FAST Chapter Leader Resources
Requirements for FAST Chapters
Below are the main features of a FAST program that we believe are core to achieving our mission as an organization.
Long-term support: FAST sessions occur over at least 4 months with a minimum of 6 sessions. All mentors and students meet and conduct work at joint sessions/meet-ups to foster community/exchange of ideas.
Student-driven: Projects are driven by students’ curiosities/passions and not limited to students’ prior knowledge/educational background.
Dedicated mentorship: Students receive dedicated, personalized guidance from a mentor/mentors on their project (not classroom-style instruction).
Intentionally empowering: The program serves student populations who receive outsized benefits from the opportunity (e.g. students from low-income backgrounds or from historically disenfranchised or underrepresented groups).
Community-centered: Students share their work with each other and/or the broader community at the end of each program year.
Inclusively Designed: The program is free for students, and designed to be accessible and welcoming to all students and mentors.
These are the only requirements necessary for FAST chapters, and your program can take on whatever shape, structure, and practices that you want as long as you meet the 6 qualifications above. In fact, we encourage you to build off of and experiment with this model to see what is most useful for your community!
Initial Chapter Start-up Guidance
In our experience, starting a FAST program requires 3 things:
A school that is in need of positive programming for a large number of students who lack the resources and opportunities of students at schools with wealthier demographics with more access to opportunities that foster life-long learning. Ideally, the school would also have a younger, more ambitious administration that could support our program administratively.
A charismatic, enthusiastic, in-school advocate (teacher) who can get students excited and to FAST every session. We have found success so far in science teachers with high reviews on ratemyteacher.com, but nowadays that site is defunct. You may have to go to the school to meet with administrators and ask a few students who the best teacher is before committing to run the program at the school and decide on a teacher lead.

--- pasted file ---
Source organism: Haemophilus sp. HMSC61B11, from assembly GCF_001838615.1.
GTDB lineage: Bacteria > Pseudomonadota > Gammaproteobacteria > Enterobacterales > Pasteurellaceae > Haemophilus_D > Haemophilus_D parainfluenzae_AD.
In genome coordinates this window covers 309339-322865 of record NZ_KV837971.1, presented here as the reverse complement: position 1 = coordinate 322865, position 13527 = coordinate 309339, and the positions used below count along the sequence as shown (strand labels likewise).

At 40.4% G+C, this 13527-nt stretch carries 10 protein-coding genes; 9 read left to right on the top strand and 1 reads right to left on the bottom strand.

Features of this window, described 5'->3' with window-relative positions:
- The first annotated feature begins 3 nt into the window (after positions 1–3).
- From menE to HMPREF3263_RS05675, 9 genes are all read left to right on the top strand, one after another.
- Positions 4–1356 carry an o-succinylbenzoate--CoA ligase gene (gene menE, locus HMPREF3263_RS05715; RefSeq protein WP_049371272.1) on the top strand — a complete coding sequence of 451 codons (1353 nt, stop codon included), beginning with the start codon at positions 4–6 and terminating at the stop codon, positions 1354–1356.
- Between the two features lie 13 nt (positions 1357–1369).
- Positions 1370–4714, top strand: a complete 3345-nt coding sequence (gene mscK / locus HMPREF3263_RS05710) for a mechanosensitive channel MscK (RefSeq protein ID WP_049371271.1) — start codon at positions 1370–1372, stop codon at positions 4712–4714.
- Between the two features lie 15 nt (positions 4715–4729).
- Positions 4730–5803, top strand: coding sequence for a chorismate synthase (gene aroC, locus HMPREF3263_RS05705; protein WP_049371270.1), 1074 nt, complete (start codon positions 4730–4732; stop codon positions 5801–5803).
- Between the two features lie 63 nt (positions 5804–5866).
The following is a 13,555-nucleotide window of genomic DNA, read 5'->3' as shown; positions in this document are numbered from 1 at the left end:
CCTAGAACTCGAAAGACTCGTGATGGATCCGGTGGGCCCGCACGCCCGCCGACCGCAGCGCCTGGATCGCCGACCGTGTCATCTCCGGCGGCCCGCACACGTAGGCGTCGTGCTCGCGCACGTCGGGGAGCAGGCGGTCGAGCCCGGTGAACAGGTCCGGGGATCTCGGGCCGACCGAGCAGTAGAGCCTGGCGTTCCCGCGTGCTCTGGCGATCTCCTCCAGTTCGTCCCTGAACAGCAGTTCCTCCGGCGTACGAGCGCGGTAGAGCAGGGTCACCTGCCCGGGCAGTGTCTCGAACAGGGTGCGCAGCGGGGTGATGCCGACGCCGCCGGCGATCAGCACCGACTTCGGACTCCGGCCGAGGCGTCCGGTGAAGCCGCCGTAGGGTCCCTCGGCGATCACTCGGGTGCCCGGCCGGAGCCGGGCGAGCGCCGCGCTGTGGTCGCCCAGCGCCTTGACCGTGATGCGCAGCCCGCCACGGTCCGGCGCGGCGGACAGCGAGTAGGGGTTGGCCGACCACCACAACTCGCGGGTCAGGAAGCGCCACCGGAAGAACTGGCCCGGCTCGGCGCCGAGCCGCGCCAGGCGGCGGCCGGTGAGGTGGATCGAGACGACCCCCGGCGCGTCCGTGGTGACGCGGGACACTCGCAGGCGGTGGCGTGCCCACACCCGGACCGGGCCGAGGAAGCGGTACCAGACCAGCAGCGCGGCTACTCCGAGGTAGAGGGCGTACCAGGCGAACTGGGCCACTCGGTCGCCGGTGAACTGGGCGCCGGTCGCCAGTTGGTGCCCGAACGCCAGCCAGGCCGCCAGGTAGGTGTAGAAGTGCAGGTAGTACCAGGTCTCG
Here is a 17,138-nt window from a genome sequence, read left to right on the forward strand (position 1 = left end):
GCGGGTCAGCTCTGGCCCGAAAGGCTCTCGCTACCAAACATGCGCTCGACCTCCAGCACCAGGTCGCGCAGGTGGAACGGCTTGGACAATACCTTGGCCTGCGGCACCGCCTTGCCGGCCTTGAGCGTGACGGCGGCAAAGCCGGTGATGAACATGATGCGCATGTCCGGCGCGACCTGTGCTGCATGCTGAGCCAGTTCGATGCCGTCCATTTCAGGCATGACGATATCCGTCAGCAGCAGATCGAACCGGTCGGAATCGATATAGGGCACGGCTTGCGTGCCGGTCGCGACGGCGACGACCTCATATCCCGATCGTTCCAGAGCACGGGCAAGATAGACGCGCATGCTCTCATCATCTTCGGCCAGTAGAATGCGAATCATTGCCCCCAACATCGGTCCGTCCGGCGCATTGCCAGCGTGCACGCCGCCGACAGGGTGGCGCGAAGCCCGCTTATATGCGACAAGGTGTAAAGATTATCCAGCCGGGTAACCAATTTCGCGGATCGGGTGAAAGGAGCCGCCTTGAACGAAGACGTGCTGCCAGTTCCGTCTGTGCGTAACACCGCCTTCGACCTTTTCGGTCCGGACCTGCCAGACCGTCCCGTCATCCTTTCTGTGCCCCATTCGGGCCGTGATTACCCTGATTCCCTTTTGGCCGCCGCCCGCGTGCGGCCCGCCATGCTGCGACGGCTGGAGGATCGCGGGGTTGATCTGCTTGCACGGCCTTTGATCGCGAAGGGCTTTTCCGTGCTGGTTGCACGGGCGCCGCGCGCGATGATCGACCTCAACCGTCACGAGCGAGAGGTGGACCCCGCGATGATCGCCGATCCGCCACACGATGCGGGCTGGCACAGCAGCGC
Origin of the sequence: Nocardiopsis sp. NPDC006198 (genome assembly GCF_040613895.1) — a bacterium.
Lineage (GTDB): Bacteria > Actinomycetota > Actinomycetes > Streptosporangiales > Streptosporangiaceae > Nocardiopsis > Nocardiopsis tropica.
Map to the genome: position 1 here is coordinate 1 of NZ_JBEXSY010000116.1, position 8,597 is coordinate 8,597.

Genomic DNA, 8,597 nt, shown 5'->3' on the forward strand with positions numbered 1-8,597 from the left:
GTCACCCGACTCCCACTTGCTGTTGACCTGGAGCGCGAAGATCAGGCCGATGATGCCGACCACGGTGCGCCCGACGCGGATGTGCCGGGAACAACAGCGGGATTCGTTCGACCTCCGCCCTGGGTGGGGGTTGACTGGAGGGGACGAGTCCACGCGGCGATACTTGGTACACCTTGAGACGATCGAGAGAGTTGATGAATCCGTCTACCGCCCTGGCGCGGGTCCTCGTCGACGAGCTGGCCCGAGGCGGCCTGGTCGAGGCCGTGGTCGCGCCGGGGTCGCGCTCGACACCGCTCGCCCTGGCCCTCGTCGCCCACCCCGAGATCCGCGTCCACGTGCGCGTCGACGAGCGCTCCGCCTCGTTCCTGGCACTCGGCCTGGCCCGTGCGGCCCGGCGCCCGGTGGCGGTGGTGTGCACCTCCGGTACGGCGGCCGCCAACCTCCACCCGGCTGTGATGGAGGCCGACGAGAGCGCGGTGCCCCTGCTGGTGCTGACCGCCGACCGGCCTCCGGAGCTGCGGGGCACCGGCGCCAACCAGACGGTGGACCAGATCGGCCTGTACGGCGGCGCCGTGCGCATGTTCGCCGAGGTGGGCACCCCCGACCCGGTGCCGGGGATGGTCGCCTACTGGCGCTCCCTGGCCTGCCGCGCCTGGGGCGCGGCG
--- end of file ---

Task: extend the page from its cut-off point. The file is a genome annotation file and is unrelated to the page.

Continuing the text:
Administrative support to have a pitch day during the school hours where all students are invited to learn about the program with cool examples of the kinds of projects they could do, open questions in science, and awesome engineering ideas. Then, for FAST sessions, you will need a space you can use for 5-6 hour time blocks every other week either during the weekend or after school for students to come, meet with mentors, and work on projects with adult supervision.
For example, to start a program in the East Bay of SF, we might start by assessing the public schools with a larger student population and a large percentage of students on free/reduced school lunch programs (a sign of youth poverty in America). Then we would reach out to administrator and ask to discuss the possibility of running a FAST program to deepen their STEM engagement among students, especially those most at risk. During that scheduled meeting, we would also request to meet with some students to discuss their interest in the idea and chat about which science teacher is the best, what kinds of projects they might be interested in, what snacks should we bring, etc.
Then we would discuss the meeting internally within the FAST chapter leadership, reach out to the recommended teachers, get their buy-in and feedback about how the program can best benefit their students, and ask if they’d be willing to volunteer to invite students/ come themselves to the program (VERY IMPORTANT STEP), and then move forward with that high school or try another.